Soluble fiber dissolves in water and forms a gel which slows down digestion and therefore smooths out sugar spikes. You can find soluble fiber in things like oatmeal, oat cereal, lentils, apples, oranges, pears, oat bran, strawberries, nuts, flaxseeds, beans, dried peas, blueberries, psyllium, cucumbers, celery, and carrots.
Insoluble fiber does not dissolve in water, but it adds bulk and prevents constipation. You can find insoluble fiber in whole grains and vegetables such as wheat bran, corn bran, seeds, nuts, barley, couscous, brown rice, bulgur, zucchini, celery, broccoli, cabbage, onions, tomatoes, carrots, cucumbers, green beans, dark leafy vegetables, raisins, grapes, fruit, and root vegetable skins.
However, there’s an additional wrinkle. Pediatrician Dr. Robert Lustig, famous for calling sugar a poison, points out that pulverizing fiber makes it worthless to slow down sugar absorption. He gives the example of how “German fitness bread, with the nuts and the seeds … really dense … [is] a very different kind of bread than, say, what you have commercially available. … A lot of the fiber that they tout in these breads is actually added soluble fiber, such as cilium and things like that. Now you need those soluble fiber molecules, but you also need the insoluble ones.” Lustig essentially argues that pulverized insoluble fiber is worthless even if soluble fiber is added back in, because you need both of them working together in order to line your intestines to slow down sugar absorption. Lustig even says that juicers rip fibers into smithereens and thus make the fiber worthless just like pulverizing whole grains does.6
Lustig may or may not be right about juicers, and it’s not clear if he believes this to be true of blenders as well. Nevertheless, this is possible a challenge for those who prefer to blend greens and fruit into “green smoothies.” One solution is to simply blend green smoothies less finely. That is, since people chew food before swallowing and this presumably does not destroy insoluble fiber, it should be safe to blend green smoothies to the consistency of well-chewed food. This is not a bad idea, as your body should get a heads-up that it is about to receive a huge dose of food such as a glass of green smoothie. One way to give your body notice is to chew your smoothie regardless of whether it’s necessary for swallowing it or not.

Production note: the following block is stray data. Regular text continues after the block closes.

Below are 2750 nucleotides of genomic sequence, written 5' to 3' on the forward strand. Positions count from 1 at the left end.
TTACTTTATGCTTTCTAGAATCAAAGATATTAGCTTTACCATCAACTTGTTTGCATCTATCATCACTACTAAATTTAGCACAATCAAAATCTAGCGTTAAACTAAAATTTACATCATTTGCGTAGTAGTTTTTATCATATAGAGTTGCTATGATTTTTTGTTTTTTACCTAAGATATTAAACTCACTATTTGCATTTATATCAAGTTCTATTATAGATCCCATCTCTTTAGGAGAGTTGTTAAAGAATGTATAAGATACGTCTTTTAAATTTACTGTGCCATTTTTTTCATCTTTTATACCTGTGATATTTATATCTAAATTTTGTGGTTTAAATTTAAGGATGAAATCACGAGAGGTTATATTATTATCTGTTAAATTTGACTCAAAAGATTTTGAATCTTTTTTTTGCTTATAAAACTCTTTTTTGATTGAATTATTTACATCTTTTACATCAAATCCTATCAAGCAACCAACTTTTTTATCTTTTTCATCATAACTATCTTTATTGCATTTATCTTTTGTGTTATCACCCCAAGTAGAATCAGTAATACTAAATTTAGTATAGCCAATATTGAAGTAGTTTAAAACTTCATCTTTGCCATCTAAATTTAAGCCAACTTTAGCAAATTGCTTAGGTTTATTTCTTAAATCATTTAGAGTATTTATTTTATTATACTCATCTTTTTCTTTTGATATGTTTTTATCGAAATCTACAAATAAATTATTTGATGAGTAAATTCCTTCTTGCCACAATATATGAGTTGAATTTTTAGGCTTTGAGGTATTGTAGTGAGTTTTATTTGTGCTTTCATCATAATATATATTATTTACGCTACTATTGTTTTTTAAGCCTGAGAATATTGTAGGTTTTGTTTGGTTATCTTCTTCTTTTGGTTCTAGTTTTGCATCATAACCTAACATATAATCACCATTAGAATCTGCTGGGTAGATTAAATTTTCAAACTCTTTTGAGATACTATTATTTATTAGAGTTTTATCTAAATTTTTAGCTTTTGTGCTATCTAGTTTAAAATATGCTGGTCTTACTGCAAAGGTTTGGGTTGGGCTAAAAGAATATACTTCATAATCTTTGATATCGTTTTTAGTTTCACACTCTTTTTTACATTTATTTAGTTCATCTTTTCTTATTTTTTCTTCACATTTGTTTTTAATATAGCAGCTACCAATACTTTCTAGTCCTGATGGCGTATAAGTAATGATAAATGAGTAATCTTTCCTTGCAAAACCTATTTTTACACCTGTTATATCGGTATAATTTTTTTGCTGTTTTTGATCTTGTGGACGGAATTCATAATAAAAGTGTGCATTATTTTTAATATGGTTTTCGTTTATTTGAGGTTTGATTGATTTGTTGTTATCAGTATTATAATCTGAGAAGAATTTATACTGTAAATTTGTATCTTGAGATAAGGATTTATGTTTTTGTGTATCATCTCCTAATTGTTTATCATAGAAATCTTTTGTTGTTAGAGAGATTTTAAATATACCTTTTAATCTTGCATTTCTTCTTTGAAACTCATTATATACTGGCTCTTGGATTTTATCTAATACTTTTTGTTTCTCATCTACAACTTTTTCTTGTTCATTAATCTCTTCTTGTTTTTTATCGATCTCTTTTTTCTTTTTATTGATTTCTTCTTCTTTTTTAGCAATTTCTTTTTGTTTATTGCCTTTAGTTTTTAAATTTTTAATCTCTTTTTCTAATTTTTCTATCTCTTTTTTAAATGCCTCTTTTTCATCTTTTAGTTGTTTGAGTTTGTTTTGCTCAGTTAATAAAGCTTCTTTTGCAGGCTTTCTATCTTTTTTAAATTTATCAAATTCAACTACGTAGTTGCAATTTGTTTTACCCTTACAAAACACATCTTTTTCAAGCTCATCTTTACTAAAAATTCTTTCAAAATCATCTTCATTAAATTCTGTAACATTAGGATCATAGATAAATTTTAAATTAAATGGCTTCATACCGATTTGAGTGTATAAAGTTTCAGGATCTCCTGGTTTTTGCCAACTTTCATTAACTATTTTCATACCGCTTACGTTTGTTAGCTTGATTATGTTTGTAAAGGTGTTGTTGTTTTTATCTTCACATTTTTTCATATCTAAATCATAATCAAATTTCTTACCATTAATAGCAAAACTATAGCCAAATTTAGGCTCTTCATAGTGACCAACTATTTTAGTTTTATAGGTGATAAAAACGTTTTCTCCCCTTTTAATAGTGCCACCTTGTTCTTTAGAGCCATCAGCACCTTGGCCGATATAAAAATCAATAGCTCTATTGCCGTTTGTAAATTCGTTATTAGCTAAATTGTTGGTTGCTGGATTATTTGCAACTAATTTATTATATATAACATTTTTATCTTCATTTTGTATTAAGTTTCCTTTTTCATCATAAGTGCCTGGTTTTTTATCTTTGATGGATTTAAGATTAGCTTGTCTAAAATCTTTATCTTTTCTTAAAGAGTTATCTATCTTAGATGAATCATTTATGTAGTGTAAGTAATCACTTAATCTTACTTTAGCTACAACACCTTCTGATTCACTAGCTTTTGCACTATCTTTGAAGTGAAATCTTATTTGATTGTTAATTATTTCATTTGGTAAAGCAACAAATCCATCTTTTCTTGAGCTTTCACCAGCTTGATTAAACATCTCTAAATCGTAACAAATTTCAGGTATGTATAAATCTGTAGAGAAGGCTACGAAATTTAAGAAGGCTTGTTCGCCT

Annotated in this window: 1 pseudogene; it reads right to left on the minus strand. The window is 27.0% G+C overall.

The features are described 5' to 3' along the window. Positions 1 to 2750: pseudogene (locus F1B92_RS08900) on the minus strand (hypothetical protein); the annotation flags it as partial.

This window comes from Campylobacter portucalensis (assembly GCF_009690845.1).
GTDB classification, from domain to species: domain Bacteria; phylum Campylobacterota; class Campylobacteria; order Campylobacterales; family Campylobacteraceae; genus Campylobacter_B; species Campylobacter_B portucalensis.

PROTEIN AND OMEGA-3 FATTY ACIDS
Amino acids are the building blocks for proteins. Proteins are the machinery of your body; for instance, your muscle is mostly protein. Your body can synthesize many amino acids, but some can not be efficiently synthesized and must be ingested as food. This means eating plant and/or animal protein.
Animal protein usually comes from overcrowded, poorly-fed animals like caged chickens and salmon and feedlot cattle who are fed the remains of their compatriots and are so disease-ridden that antibiotics are regularly given.
Leaving animal rights and environmental issues aside, from a nutrition point of view, the problem is that these animals are fed a diet of stuff like corn that has a very high ratio of omega-6 fatty acids to omega-3 fatty acids. You are what you eat, so corn-fed animals also have a high ratio of omega-6 to omega-3.
What’s the problem with omega-6? Too much of it seems to be correlated to heart disease, and there is evidence that humans evolved on a diet with a ratio of omega-6 to omega-3 of 3:1 or less, but modern American diets have a ratio more like 10:1 or even 15:1 (fifteen parts omega-6 to one part omega-3).7
Omega-6 and omega-3 interfere with each other in biological absorption, so in order to get enough omega-3, you should either increase your omega-3 intake or decrease your omega-6 intake.8
Not all omega-3 is the same, however. The three major forms are eicosapentaenoic acid (EPA), docosahexaenoic acid (DHA), and alpha-linolenic acid (ALA).9
ALA is a shorter-chain omega-3 found in plant products like flax seed oil. Some leafy greens also contain ALA.
EPA/DHA are long-chain omega-3s found in abundance in seafood. Grass-fed/free-range terrestrial animals have some as well. Algae-derived omega-3 supplements may have only DHA.